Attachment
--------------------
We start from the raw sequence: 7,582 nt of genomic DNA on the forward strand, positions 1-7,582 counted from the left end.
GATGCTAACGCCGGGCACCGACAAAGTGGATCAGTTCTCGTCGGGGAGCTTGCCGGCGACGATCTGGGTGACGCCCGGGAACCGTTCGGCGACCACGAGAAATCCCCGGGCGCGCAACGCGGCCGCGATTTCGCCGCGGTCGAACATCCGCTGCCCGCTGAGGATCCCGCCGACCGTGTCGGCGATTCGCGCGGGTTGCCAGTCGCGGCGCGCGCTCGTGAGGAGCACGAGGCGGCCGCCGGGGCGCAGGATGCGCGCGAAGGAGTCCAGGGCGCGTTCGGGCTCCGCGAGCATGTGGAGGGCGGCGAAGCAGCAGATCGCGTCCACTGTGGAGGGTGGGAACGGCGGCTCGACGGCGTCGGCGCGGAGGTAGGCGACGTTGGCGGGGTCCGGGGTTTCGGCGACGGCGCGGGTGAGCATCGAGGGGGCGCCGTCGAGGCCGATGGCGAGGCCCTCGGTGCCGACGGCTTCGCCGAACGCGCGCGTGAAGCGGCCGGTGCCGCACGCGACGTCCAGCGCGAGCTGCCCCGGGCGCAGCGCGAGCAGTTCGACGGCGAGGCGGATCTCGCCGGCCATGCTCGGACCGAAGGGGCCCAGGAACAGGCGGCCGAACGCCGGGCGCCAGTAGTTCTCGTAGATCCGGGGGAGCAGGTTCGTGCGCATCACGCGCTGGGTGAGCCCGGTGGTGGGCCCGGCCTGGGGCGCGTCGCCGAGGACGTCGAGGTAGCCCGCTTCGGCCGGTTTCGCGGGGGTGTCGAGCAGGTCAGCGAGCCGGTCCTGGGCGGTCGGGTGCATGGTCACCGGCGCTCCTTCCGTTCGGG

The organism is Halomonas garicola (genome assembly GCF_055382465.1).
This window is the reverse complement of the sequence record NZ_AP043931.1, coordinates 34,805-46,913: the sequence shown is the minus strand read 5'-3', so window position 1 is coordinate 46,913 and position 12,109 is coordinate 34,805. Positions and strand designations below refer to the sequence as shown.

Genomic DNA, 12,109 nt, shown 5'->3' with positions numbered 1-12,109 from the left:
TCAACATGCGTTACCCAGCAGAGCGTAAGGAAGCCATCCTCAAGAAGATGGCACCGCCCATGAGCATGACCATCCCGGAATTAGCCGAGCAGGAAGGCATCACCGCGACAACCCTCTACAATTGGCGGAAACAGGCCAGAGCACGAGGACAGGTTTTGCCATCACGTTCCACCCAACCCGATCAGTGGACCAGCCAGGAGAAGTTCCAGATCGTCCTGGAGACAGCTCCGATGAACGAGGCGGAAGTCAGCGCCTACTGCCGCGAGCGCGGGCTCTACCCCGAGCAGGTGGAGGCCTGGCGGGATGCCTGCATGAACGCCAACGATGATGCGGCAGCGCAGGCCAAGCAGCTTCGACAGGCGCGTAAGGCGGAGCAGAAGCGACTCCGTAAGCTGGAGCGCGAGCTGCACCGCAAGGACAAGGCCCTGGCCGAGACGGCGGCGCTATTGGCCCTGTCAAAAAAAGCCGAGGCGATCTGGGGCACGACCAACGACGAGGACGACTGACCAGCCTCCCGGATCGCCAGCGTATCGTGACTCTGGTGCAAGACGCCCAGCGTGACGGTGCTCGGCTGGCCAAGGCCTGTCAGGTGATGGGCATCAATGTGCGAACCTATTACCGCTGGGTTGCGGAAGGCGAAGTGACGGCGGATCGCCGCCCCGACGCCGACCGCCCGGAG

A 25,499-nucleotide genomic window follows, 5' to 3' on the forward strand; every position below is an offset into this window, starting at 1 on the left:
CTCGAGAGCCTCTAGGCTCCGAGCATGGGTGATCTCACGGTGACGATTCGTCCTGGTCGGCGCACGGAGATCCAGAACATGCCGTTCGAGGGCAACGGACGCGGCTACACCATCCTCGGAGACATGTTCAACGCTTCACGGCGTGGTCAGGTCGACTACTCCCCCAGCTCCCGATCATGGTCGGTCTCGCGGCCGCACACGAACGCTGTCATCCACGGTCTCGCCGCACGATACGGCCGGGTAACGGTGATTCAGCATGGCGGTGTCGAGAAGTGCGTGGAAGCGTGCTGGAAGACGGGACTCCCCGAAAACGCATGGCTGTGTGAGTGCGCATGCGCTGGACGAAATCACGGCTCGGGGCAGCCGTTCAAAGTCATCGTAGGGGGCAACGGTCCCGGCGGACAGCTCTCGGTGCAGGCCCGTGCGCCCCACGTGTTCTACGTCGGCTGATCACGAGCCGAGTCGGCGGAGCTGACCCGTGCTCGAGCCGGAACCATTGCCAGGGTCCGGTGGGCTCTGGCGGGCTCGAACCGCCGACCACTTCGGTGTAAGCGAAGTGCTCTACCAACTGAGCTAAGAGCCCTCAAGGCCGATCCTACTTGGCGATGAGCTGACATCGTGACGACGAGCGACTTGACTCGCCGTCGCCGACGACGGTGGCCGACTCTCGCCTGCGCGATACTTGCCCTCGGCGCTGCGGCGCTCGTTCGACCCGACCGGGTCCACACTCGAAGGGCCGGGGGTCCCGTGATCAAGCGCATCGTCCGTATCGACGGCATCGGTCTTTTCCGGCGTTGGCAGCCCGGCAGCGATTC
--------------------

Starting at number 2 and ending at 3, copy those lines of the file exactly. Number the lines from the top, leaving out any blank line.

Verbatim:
GATGCTAACGCCGGGCACCGACAAAGTGGATCAGTTCTCGTCGGGGAGCTTGCCGGCGACGATCTGGGTGACGCCCGGGAACCGTTCGGCGACCACGAGAAATCCCCGGGCGCGCAACGCGGCCGCGATTTCGCCGCGGTCGAACATCCGCTGCCCGCTGAGGATCCCGCCGACCGTGTCGGCGATTCGCGCGGGTTGCCAGTCGCGGCGCGCGCTCGTGAGGAGCACGAGGCGGCCGCCGGGGCGCAGGATGCGCGCGAAGGAGTCCAGGGCGCGTTCGGGCTCCGCGAGCATGTGGAGGGCGGCGAAGCAGCAGATCGCGTCCACTGTGGAGGGTGGGAACGGCGGCTCGACGGCGTCGGCGCGGAGGTAGGCGACGTTGGCGGGGTCCGGGGTTTCGGCGACGGCGCGGGTGAGCATCGAGGGGGCGCCGTCGAGGCCGATGGCGAGGCCCTCGGTGCCGACGGCTTCGCCGAACGCGCGCGTGAAGCGGCCGGTGCCGCACGCGACGTCCAGCGCGAGCTGCCCCGGGCGCAGCGCGAGCAGTTCGACGGCGAGGCGGATCTCGCCGGCCATGCTCGGACCGAAGGGGCCCAGGAACAGGCGGCCGAACGCCGGGCGCCAGTAGTTCTCGTAGATCCGGGGGAGCAGGTTCGTGCGCATCACGCGCTGGGTGAGCCCGGTGGTGGGCCCGGCCTGGGGCGCGTCGCCGAGGACGTCGAGGTAGCCCGCTTCGGCCGGTTTCGCGGGGGTGTCGAGCAGGTCAGCGAGCCGGTCCTGGGCGGTCGGGTGCATGGTCACCGGCGCTCCTTCCGTTCGGG

The organism is Halomonas garicola (genome assembly GCF_055382465.1).